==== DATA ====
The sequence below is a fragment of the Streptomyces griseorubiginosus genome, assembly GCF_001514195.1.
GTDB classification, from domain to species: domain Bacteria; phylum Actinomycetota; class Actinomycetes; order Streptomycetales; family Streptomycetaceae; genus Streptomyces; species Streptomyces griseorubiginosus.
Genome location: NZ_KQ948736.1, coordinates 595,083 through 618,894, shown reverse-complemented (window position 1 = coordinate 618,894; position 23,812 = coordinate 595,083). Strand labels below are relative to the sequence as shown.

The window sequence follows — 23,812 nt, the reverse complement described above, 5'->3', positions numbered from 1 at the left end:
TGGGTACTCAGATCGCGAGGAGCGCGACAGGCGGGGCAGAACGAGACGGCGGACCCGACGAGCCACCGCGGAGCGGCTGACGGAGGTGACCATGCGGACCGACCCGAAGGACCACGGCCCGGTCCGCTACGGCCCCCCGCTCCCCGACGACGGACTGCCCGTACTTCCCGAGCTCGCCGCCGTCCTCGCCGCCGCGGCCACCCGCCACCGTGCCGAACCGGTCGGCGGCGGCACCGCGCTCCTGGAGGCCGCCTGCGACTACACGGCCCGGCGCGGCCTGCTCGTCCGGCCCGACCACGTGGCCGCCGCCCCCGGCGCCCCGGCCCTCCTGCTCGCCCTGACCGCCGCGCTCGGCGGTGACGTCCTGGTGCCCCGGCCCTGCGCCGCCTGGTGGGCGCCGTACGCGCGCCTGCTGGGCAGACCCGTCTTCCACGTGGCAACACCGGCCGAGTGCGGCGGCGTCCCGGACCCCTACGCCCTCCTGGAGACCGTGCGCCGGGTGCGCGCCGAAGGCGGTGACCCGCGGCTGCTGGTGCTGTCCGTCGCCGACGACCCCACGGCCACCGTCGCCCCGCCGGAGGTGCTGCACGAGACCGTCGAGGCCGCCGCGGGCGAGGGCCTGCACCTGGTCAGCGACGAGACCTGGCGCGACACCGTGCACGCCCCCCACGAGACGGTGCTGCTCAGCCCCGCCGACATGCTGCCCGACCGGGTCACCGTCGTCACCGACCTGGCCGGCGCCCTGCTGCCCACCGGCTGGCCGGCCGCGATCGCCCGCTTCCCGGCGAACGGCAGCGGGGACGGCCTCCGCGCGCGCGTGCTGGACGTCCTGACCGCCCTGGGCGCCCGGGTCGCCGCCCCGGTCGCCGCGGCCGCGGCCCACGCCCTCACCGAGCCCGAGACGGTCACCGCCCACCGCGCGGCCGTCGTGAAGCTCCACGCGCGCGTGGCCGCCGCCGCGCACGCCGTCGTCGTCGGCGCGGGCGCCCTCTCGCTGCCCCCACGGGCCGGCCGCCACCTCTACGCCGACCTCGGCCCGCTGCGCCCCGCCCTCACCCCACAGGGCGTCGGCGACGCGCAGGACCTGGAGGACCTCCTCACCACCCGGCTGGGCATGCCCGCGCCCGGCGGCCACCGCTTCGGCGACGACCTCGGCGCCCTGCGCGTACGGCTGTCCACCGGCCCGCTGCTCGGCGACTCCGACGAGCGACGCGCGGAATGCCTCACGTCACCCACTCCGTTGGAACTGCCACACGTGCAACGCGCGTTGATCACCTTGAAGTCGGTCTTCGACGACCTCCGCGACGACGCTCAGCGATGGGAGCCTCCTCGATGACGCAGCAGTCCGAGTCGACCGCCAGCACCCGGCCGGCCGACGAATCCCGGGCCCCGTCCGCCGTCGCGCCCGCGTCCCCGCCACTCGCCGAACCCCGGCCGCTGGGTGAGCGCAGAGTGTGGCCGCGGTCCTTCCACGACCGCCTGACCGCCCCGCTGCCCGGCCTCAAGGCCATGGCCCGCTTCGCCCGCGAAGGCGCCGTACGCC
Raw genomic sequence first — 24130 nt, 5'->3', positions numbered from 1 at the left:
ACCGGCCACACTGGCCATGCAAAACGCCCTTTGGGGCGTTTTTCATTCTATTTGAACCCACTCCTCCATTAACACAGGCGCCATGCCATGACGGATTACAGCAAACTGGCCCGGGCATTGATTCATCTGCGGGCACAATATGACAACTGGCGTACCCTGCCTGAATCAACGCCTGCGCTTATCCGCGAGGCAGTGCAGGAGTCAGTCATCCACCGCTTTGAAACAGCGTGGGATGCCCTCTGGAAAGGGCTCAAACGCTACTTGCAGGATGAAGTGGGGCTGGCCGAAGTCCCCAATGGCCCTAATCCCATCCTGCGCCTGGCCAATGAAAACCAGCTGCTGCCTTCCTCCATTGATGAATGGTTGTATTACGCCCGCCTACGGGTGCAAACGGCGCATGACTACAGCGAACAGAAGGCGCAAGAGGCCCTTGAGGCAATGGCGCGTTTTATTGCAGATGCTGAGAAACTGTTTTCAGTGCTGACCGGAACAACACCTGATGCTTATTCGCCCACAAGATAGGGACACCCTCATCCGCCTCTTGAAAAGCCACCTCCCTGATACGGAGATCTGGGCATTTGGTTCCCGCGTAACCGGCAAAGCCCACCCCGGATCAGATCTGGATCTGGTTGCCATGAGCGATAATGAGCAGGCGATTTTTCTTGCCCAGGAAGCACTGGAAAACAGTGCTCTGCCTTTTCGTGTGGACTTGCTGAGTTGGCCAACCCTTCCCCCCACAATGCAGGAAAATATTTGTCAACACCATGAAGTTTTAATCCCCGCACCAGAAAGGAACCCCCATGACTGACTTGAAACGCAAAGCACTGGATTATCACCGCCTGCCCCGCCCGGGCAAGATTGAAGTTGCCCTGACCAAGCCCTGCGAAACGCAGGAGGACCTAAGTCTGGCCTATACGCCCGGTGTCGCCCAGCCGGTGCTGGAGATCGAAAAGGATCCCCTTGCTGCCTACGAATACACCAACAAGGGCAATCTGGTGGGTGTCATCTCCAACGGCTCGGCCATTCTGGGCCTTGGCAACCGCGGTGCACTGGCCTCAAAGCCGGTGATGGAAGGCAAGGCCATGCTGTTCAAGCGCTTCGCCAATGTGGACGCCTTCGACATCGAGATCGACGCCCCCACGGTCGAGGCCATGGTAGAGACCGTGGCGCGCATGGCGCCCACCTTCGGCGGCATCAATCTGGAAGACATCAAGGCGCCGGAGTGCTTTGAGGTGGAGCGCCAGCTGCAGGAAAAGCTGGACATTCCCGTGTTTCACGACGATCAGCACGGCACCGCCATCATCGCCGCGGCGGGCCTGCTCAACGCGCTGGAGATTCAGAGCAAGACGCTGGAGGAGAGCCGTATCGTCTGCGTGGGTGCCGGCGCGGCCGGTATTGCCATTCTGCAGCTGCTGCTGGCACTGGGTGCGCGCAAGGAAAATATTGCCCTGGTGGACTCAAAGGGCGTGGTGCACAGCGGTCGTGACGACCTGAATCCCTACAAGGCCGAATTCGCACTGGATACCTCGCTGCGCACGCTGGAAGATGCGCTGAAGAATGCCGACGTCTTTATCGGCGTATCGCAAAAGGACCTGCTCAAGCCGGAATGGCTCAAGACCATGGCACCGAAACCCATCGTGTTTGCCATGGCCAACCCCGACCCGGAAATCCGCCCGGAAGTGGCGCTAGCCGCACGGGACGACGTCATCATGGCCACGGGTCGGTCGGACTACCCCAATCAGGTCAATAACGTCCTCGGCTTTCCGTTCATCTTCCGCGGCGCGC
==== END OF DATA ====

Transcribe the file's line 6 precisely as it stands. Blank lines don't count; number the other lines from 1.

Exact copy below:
Raw genomic sequence first — 24130 nt, 5'->3', positions numbered from 1 at the left: